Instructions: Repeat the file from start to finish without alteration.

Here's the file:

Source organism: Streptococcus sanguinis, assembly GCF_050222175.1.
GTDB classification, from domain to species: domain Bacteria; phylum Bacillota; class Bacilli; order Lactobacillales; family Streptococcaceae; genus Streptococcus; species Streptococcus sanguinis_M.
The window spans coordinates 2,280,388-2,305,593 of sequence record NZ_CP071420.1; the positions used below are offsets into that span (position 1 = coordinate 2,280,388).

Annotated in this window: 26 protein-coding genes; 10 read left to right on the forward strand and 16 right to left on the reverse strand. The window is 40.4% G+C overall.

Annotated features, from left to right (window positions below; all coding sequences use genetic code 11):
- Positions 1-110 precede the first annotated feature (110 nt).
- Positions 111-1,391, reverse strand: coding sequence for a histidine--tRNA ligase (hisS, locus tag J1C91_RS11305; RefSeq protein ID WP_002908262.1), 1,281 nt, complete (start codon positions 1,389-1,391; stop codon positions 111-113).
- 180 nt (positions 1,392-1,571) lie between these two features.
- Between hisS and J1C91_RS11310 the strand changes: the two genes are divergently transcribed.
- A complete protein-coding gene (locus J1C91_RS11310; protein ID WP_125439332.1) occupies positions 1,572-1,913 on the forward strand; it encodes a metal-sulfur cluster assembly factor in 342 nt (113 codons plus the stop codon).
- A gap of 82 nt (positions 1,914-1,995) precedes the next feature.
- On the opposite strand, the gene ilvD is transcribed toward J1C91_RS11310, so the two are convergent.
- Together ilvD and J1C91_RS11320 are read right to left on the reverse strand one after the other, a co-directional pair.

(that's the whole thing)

Source organism: Streptococcus sanguinis, assembly GCF_050222175.1.
GTDB classification, from domain to species: domain Bacteria; phylum Bacillota; class Bacilli; order Lactobacillales; family Streptococcaceae; genus Streptococcus; species Streptococcus sanguinis_M.
The window spans coordinates 2,280,388-2,305,593 of sequence record NZ_CP071420.1; the positions used below are offsets into that span (position 1 = coordinate 2,280,388).

Annotated in this window: 26 protein-coding genes; 10 read left to right on the forward strand and 16 right to left on the reverse strand. The window is 40.4% G+C overall.

Annotated features, from left to right (window positions below; all coding sequences use genetic code 11):
- Positions 1-110 precede the first annotated feature (110 nt).
- Positions 111-1,391, reverse strand: coding sequence for a histidine--tRNA ligase (hisS, locus tag J1C91_RS11305; RefSeq protein ID WP_002908262.1), 1,281 nt, complete (start codon positions 1,389-1,391; stop codon positions 111-113).
- 180 nt (positions 1,392-1,571) lie between these two features.
- Between hisS and J1C91_RS11310 the strand changes: the two genes are divergently transcribed.
- A complete protein-coding gene (locus J1C91_RS11310; protein ID WP_125439332.1) occupies positions 1,572-1,913 on the forward strand; it encodes a metal-sulfur cluster assembly factor in 342 nt (113 codons plus the stop codon).
- A gap of 82 nt (positions 1,914-1,995) precedes the next feature.
- On the opposite strand, the gene ilvD is transcribed toward J1C91_RS11310, so the two are convergent.
- Together ilvD and J1C91_RS11320 are read right to left on the reverse strand one after the other, a co-directional pair.